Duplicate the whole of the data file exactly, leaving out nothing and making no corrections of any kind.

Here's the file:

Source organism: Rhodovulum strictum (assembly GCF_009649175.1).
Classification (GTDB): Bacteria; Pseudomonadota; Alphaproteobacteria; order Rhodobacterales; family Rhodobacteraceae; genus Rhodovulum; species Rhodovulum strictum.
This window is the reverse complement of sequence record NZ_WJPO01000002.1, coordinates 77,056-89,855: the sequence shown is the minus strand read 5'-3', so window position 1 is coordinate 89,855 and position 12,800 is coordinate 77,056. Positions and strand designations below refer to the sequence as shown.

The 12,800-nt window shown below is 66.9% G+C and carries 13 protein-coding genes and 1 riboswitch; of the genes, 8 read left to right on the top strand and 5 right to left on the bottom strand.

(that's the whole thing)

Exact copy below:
Source organism: Rhodovulum strictum (assembly GCF_009649175.1).
Classification (GTDB): Bacteria; Pseudomonadota; Alphaproteobacteria; order Rhodobacterales; family Rhodobacteraceae; genus Rhodovulum; species Rhodovulum strictum.
This window is the reverse complement of sequence record NZ_WJPO01000002.1, coordinates 77,056-89,855: the sequence shown is the minus strand read 5'-3', so window position 1 is coordinate 89,855 and position 12,800 is coordinate 77,056. Positions and strand designations below refer to the sequence as shown.

The 12,800-nt window shown below is 66.9% G+C and carries 13 protein-coding genes and 1 riboswitch; of the genes, 8 read left to right on the top strand and 5 right to left on the bottom strand.